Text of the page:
|St. Varadatos (or Baradatus, Baradates) of Antioch (Feast Day - February 22)|
On earth you put to death your members as Paul says,
Partaking of life in the heavens Varadatos.
By Bishop Theodoret of Cyrus, Syria
The avenging spirit common to men has devised many ways of evil in his zeal to consign the whole human race to total destruction, and the nurslings of piety have devised many and differing ladders for the ascent into heaven. Some, contesting in companies - myriad are such communities, defeating enumeration - enjoy unageing crowns and attain the desired ascent; others, embracing the solitary life, practicing conversation with God alone and receiving no human consolation, enjoy in this way proclamation as victors. Some living in tents and others in cells chant hymns to God; others embrace the life in holes and caves. Many, of whom I have recalled some, have not been induced to have a cave or hole or hut or cell, but giving their bodies to the naked air endure contrasts of temperature, sometimes frozen by unrelieved frost, sometimes burnt by the fire of the sun's rays. Of these again the life is various: some stand all the time, others divide the day between sitting and standing; some, immured in enclosures, shun the company of the many; others, with no such covering, are exposed to all who wish to see them.
I am obliged at the present juncture to proceed through each of these, for I wish to record the life of the wonderful Varadatos;1 for he too has devised new tests of endurance. First, immuring himself for a long time in a cell, he enjoyed divine consolation alone. From there repairing to the ridge situated above, and constructing out of wood a small chest that did not even match his body, in this he dwelt, obliged to stoop the whole time - for its length was not equal in size to the height of his body. It was not even fitted together with planks, but had openings like a lattice, and was similar to windows that have rather broad openings for the light; because of this he was neither safe from the assault of the rains nor free from the flames of the sun, but endured both of them like the other open-air ascetics, whom he surpassed only in the labor of reclusion.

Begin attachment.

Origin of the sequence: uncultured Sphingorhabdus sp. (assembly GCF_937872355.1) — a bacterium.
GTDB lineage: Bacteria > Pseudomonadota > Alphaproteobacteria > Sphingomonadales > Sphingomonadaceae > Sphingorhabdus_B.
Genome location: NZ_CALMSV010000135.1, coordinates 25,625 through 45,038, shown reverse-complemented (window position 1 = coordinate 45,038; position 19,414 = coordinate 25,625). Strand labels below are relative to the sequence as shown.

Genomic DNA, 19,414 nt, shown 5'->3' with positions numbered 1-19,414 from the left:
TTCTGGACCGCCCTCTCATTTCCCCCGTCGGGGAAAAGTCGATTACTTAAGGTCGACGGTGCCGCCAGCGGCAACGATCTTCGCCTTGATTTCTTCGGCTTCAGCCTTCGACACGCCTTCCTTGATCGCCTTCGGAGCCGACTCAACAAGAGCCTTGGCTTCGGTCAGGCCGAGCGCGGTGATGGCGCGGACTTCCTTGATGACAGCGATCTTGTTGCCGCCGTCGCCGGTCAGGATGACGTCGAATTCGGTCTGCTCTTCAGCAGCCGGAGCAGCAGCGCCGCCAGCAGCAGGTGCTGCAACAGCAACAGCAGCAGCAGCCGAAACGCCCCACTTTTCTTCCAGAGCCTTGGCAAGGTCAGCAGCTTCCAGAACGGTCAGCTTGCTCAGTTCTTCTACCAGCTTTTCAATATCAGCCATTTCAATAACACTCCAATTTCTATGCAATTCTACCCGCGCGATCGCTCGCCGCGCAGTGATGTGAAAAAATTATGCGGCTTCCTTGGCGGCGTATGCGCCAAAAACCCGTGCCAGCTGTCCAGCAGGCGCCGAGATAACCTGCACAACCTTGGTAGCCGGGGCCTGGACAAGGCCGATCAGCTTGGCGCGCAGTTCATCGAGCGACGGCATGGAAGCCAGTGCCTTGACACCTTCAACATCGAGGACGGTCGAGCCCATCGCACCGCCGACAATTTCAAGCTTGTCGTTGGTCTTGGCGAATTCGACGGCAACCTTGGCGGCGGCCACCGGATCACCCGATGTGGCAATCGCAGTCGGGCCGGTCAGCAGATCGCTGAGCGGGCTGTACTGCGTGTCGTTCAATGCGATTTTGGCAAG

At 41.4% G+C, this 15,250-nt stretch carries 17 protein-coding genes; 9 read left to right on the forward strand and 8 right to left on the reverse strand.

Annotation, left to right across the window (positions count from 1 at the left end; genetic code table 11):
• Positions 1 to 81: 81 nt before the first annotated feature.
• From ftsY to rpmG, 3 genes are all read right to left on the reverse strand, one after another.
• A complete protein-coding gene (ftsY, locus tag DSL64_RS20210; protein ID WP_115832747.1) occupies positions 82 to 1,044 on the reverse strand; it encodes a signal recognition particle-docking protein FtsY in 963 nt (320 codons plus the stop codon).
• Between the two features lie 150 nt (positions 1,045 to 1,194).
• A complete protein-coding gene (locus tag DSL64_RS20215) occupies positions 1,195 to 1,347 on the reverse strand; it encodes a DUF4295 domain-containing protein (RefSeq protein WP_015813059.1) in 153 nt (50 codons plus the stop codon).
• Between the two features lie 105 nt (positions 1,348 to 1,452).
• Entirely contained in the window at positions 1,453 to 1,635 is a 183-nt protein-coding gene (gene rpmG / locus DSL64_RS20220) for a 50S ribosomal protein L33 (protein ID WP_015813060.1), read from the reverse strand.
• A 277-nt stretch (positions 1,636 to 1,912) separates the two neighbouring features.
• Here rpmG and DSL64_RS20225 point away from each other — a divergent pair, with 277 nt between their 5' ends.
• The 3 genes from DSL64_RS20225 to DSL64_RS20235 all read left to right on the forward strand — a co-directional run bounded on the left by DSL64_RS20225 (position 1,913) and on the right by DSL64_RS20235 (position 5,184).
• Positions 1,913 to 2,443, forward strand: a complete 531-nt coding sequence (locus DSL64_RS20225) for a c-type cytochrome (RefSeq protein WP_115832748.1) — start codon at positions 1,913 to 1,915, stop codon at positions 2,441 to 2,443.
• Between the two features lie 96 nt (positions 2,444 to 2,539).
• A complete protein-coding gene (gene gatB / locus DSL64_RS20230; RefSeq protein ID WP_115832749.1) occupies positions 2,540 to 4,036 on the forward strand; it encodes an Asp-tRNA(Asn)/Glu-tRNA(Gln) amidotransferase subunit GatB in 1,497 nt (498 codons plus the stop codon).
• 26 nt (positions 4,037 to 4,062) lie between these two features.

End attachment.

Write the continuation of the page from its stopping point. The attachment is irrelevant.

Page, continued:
Having spent a long time in this way, he later came out, yielding to the instances of the inspired Theodotos, who had been appointed to the episcopal see of Antioch.2 However, he stands all the time, stretching out his hands and hymning the God of the universe, and covering his entire body with a tunic of skins - only round the nose and mouth has he left a small opening for breath, in order to receive and inhale the common air, since otherwise human nature cannot live. He endures all this labor, even though with a body not robust but much afflicted by numerous ailments; but his bubbling zeal, inflamed by divine love, compels to labor one who cannot labor.
Adorned in mind with understanding, he is excellent at composing questions and answers; he sometimes syllogizes better and more powerfully than those well versed in the labyrinths of Aristotle.3 Although he is at the very summit of virtue, he does not allow his spirit to soar above, but orders it to crawl below at the skirts of the mountain, for he knows what harm is incurred by an understanding swollen with vanity. Such, in summary, is this man's philosophy. May it be that it so increases as to reach the finishing-post of the race, for the glory of these victors is the common joy of the pious. For me may it be that, supported by the prayers of these men, I do not get far from this mountain, but ascend it gradually and luxuriate in gazing upon them.
1. Varadatos (Baradatus) was a hermit in the region of Antioch who lived at first in a cell, and then inside a chest till dissuaded by Bishop Theodotos of Antioch. He subsequently practiced perpetual standing.
2. Theodotos was bishop of Antioch in the 420s.
3. Cp. Theodoret, Cure of Hellenic Maladies, "Those who know the Persians report that they are extremely skillful at syllogisms and are capable of refuting the complex arguments of others ..., not because they have read the labyrinths of Chrysippus and Aristotle ..., but they have had nature alone as their teacher."
From The History of the Monks of Syria.
Apolytikion in Plagal of the Fourth Tone
With the rivers of your tears, you have made the barren desert fertile. Through sighs of sorrow from deep within you, your labors have borne fruit a hundred-fold. By your miracles you have become a light, shining upon the world. O Varadatos, our Holy Father, interceded to Christ our God, to save our souls.
Rejoice, wise Father Varadatos, you who imitated the life of Angels; rejoice, our mediator before the Master, and intercede that He may save us, we who praise you.
The Chapel of Venerable Varadatos in Kozani
To the west of Proussa in Asia Minor, near the town of Kouvouklia, there was a shrine to Saint Varadatos. Refugees from Kouvouklia who settled in the region of Kozani, with faith and piety built a sacred chapel in Roditis on the shores of Lake Polyfytos dedicated to Saint Varadatos. This chapel celebrates with a Great Vespers and Artoklasia on the eve of his feast on February 22nd, and on the day of his feast there is Matins and a Divine Liturgy in the presence of many people from Serbia, Kozani, Ptolemaida and of course Roditis.
It should be noted that on the grounds of the chapel is a Memorial to the Asia Minor Catastrophe.